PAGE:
The Fairy Atlas: Fairy Folk of the World by Anna Claybourne & Miren Asiain Lora

This is such a gorgeous volume for anyone of any age who has an interest in fairy folk the world over. I highly recommend getting it in hardback, as the paper quality is absolutely wonderful: luxuriously thick and offering a wonderful canvas for the art and information on offer inside.

And what art and information! Anna Claybourne takes a thoughtfully continental tack to her examination of fairy traditions the world over, beginning in Europe and circumnavigating the world to end in South America. Each section starts with a two-page spread of an illustrated map, followed by explanations of each type of fairy highlighted in said map, before addressing a common theme of fairies worldwide. It brings to light different and often little-known mythological creatures, attributing them to their originating cultures in a way that’s succinct yet flavorful. Honestly, I could read pages and pages more of this kind of stuff, especially in the way that this book merges academic anthropology with the kind of classic folk tales you often hear growing up. Whether discussing the regal Ao Si of Ireland or the thumbless Duende that range as far afield as Patagonia, Ms Claybourne writes with both knowledge and wit.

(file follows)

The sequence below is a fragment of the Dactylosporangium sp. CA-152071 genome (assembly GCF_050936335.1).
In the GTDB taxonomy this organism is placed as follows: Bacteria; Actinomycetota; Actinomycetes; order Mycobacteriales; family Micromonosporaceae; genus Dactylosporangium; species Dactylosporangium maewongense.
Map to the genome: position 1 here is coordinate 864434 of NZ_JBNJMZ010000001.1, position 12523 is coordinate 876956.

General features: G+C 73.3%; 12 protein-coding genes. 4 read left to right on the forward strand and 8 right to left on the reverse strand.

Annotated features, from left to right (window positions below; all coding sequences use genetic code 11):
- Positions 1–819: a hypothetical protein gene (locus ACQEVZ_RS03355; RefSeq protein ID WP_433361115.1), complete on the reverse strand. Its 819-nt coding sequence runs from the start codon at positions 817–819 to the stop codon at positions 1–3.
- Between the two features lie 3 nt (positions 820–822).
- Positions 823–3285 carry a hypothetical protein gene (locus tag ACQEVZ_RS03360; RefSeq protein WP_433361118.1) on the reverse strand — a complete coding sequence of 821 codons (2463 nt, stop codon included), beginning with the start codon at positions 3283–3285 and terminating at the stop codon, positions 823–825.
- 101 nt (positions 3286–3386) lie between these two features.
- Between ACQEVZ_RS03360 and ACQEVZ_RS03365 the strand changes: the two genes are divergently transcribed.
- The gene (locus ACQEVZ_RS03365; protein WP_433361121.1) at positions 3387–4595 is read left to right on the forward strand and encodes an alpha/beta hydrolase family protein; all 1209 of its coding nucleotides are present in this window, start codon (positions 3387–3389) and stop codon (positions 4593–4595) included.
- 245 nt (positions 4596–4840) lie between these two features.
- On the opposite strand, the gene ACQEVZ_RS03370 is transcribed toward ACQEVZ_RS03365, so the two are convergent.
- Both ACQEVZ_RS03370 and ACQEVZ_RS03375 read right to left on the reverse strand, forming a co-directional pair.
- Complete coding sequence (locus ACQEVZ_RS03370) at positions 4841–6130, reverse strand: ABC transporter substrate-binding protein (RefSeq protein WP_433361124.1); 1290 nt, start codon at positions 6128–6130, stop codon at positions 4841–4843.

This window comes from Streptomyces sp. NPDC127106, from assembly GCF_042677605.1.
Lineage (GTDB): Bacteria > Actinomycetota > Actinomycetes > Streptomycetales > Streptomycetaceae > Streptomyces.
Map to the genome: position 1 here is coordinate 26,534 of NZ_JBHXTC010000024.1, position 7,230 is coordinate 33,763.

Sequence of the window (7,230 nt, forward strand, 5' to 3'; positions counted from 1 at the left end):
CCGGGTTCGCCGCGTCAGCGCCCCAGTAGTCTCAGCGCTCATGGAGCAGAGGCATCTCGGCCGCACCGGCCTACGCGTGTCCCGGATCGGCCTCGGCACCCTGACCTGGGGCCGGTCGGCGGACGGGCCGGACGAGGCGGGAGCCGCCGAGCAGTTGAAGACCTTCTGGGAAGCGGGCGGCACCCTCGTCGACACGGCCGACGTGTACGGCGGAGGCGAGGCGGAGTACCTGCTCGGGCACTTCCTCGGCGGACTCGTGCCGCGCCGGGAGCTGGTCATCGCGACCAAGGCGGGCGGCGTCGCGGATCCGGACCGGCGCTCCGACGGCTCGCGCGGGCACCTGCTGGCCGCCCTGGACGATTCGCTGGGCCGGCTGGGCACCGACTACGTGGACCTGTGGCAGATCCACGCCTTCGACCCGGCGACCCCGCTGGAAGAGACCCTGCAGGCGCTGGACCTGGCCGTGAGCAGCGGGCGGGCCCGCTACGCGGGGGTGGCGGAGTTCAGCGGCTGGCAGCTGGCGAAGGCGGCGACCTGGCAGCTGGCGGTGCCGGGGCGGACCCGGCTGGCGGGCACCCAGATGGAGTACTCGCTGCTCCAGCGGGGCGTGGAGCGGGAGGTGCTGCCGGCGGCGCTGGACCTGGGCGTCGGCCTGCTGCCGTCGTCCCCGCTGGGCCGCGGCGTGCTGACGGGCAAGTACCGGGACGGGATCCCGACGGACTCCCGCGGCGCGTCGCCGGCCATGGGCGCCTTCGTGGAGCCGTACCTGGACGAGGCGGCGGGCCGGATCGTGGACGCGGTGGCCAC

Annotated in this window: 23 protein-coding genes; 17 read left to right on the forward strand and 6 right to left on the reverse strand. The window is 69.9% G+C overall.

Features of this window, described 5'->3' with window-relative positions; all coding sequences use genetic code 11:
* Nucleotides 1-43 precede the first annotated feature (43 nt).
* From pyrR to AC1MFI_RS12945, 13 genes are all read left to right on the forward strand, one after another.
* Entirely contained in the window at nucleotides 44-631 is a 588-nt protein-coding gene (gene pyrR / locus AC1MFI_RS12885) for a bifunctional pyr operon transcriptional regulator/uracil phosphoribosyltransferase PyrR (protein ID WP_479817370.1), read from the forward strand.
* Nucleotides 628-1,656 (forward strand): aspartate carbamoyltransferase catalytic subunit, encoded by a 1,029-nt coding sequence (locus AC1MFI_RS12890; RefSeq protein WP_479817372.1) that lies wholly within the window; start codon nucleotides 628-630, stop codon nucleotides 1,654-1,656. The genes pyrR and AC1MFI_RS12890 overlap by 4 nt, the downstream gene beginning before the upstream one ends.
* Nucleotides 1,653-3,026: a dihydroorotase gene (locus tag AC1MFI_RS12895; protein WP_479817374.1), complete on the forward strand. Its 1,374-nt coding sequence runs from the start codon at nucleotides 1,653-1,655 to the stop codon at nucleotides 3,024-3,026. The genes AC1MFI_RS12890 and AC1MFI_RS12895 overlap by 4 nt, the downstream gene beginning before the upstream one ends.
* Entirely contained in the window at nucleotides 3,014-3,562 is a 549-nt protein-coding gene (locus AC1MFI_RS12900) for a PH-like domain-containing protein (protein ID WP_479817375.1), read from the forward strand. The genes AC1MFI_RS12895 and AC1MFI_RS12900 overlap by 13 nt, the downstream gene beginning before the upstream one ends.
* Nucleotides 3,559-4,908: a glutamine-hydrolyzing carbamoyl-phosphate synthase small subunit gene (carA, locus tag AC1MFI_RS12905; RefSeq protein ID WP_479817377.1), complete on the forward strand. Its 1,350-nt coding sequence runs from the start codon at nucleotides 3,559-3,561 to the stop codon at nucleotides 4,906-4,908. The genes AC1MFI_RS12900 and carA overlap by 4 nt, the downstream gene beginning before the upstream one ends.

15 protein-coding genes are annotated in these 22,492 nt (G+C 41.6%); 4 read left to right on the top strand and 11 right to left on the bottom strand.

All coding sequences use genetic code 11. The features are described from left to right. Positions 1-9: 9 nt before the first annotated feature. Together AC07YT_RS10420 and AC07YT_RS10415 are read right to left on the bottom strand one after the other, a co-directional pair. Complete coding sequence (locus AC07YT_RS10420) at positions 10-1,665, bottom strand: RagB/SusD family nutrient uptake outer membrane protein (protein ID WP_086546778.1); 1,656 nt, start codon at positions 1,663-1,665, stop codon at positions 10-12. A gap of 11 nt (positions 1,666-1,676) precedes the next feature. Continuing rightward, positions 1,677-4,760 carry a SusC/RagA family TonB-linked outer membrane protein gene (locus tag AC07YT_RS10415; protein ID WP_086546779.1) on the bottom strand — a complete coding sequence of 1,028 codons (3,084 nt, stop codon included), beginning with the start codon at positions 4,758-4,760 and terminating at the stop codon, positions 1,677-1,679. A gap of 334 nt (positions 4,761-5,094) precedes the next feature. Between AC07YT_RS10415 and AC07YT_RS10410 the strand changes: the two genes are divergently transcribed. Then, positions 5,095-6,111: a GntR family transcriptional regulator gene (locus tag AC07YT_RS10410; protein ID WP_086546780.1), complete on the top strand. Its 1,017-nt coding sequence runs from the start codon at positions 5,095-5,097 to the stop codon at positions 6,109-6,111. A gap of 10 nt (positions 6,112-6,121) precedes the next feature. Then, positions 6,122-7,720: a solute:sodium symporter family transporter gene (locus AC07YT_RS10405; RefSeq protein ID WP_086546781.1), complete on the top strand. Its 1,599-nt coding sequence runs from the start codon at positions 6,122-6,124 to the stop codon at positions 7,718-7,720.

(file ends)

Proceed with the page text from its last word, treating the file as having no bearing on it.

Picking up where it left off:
The art, for the most part, keeps up beautifully with the text, tho there were certain choices made that had me grimacing. As a Malaysian, I’m far too used to grinning and bearing it when popular maps are more vague than precise when it comes to depicting my part of the world, tho in fairness, this book does not claim geographical accuracy. I also wasn’t the biggest fan of having important information land so close to the interior gutter, forcing me to flatten the book further than I wanted to — ironically, a layout issue that I have to constantly worry about in my other career as an independent game designer.

Otherwise, the book is gorgeous, with lovely, whimsical art and a sumptuously foil-highlighted cover. It’s a terrific addition to the library of anyone who cares about fairy and folk tales (and honestly is a great supplement, especially for character ideas, for my own fae-centric role-playing game, Equinox, if I do say so myself!)

The Fairy Atlas: Fairy Folk of the World by Anna Claybourne & Miren Asiain Lora was published today October 4 2022 by Laurence King Publishing and is available from all good booksellers, including

Permanent link to this article:

Leave a Reply

Your email address will not be published.

This site uses Akismet to reduce spam. Learn how your comment data is processed.